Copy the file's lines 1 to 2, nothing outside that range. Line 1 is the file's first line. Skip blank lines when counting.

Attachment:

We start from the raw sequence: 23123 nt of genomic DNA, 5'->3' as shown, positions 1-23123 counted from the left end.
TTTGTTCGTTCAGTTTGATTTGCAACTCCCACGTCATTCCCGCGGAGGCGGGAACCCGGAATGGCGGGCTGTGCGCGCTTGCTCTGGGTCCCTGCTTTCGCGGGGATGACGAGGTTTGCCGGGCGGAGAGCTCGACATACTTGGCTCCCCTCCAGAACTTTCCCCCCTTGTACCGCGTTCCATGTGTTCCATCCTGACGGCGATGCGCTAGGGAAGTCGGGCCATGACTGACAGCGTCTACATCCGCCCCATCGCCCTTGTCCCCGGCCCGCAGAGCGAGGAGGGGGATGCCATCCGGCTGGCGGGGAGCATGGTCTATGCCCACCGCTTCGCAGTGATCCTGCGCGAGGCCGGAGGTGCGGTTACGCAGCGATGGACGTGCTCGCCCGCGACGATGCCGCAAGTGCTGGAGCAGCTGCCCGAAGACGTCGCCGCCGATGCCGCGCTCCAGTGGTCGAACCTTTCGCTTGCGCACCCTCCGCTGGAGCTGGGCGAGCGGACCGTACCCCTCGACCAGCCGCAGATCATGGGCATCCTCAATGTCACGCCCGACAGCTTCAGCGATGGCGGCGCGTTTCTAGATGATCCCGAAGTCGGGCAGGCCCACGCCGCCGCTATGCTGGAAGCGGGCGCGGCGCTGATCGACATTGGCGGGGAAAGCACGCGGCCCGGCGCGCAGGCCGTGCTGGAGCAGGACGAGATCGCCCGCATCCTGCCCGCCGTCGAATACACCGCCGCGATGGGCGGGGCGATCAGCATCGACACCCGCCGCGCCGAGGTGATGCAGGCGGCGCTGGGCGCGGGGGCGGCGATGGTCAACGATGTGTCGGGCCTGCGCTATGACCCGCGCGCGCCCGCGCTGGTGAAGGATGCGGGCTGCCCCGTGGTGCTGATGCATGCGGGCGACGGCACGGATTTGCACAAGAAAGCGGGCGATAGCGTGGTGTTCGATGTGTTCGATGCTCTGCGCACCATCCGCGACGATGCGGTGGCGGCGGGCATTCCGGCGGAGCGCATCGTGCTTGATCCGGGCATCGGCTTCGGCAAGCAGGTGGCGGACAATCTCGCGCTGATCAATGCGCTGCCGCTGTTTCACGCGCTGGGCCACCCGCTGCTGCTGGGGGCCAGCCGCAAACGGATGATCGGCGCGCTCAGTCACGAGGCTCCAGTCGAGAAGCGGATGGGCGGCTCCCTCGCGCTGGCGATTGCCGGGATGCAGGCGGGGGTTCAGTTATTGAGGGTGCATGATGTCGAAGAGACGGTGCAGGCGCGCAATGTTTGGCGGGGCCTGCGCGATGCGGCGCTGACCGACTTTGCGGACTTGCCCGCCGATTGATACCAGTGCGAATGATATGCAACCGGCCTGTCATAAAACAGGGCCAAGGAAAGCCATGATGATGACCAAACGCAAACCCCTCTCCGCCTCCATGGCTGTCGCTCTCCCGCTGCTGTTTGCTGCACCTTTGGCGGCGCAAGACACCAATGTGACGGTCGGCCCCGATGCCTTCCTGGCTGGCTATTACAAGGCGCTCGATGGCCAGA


We start from the raw sequence: 23123 nt of genomic DNA, 5'->3' as shown, positions 1-23123 counted from the left end.
TTTGTTCGTTCAGTTTGATTTGCAACTCCCACGTCATTCCCGCGGAGGCGGGAACCCGGAATGGCGGGCTGTGCGCGCTTGCTCTGGGTCCCTGCTTTCGCGGGGATGACGAGGTTTGCCGGGCGGAGAGCTCGACATACTTGGCTCCCCTCCAGAACTTTCCCCCCTTGTACCGCGTTCCATGTGTTCCATCCTGACGGCGATGCGCTAGGGAAGTCGGGCCATGACTGACAGCGTCTACATCCGCCCCATCGCCCTTGTCCCCGGCCCGCAGAGCGAGGAGGGGGATGCCATCCGGCTGGCGGGGAGCATGGTCTATGCCCACCGCTTCGCAGTGATCCTGCGCGAGGCCGGAGGTGCGGTTACGCAGCGATGGACGTGCTCGCCCGCGACGATGCCGCAAGTGCTGGAGCAGCTGCCCGAAGACGTCGCCGCCGATGCCGCGCTCCAGTGGTCGAACCTTTCGCTTGCGCACCCTCCGCTGGAGCTGGGCGAGCGGACCGTACCCCTCGACCAGCCGCAGATCATGGGCATCCTCAATGTCACGCCCGACAGCTTCAGCGATGGCGGCGCGTTTCTAGATGATCCCGAAGTCGGGCAGGCCCACGCCGCCGCTATGCTGGAAGCGGGCGCGGCGCTGATCGACATTGGCGGGGAAAGCACGCGGCCCGGCGCGCAGGCCGTGCTGGAGCAGGACGAGATCGCCCGCATCCTGCCCGCCGTCGAATACACCGCCGCGATGGGCGGGGCGATCAGCATCGACACCCGCCGCGCCGAGGTGATGCAGGCGGCGCTGGGCGCGGGGGCGGCGATGGTCAACGATGTGTCGGGCCTGCGCTATGACCCGCGCGCGCCCGCGCTGGTGAAGGATGCGGGCTGCCCCGTGGTGCTGATGCATGCGGGCGACGGCACGGATTTGCACAAGAAAGCGGGCGATAGCGTGGTGTTCGATGTGTTCGATGCTCTGCGCACCATCCGCGACGATGCGGTGGCGGCGGGCATTCCGGCGGAGCGCATCGTGCTTGATCCGGGCATCGGCTTCGGCAAGCAGGTGGCGGACAATCTCGCGCTGATCAATGCGCTGCCGCTGTTTCACGCGCTGGGCCACCCGCTGCTGCTGGGGGCCAGCCGCAAACGGATGATCGGCGCGCTCAGTCACGAGGCTCCAGTCGAGAAGCGGATGGGCGGCTCCCTCGCGCTGGCGATTGCCGGGATGCAGGCGGGGGTTCAGTTATTGAGGGTGCATGATGTCGAAGAGACGGTGCAGGCGCGCAATGTTTGGCGGGGCCTGCGCGATGCGGCGCTGACCGACTTTGCGGACTTGCCCGCCGATTGATACCAGTGCGAATGATATGCAACCGGCCTGTCATAAAACAGGGCCAAGGAAAGCCATGATGATGACCAAACGCAAACCCCTCTCCGCCTCCATGGCTGTCGCTCTCCCGCTGCTGTTTGCTGCACCTTTGGCGGCGCAAGACACCAATGTGACGGTCGGCCCCGATGCCTTCCTGGCTGGCTATTACAAGGCGCTCGATGGCCAGA